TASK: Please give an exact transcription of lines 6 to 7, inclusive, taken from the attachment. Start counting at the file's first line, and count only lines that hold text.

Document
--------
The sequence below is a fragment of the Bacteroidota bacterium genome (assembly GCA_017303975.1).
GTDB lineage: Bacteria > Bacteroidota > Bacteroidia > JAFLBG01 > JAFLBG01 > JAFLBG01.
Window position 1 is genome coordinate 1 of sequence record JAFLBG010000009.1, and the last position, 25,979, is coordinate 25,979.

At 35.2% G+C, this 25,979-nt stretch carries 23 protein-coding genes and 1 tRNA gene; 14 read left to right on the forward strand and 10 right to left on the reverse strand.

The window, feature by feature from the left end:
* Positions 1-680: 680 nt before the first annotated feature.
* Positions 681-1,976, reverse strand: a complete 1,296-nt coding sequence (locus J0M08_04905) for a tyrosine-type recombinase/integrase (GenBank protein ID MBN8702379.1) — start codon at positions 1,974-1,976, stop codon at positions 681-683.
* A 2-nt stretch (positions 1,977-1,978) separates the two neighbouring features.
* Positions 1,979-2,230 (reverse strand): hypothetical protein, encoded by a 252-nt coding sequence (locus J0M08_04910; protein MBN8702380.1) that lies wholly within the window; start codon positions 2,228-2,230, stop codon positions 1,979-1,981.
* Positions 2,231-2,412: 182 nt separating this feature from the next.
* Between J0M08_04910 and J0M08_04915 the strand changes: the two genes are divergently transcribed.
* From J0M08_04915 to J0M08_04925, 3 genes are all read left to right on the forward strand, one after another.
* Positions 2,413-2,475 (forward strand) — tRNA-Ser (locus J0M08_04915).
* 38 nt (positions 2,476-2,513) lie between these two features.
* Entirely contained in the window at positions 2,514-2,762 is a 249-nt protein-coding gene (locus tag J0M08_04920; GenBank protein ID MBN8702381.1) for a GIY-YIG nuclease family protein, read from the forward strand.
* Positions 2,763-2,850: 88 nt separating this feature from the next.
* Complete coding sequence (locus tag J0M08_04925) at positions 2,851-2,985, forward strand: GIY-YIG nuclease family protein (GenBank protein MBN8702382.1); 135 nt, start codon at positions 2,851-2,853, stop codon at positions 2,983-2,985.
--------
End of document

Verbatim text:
* Positions 1-680: 680 nt before the first annotated feature.
* Positions 681-1,976, reverse strand: a complete 1,296-nt coding sequence (locus J0M08_04905) for a tyrosine-type recombinase/integrase (GenBank protein ID MBN8702379.1) — start codon at positions 1,974-1,976, stop codon at positions 681-683.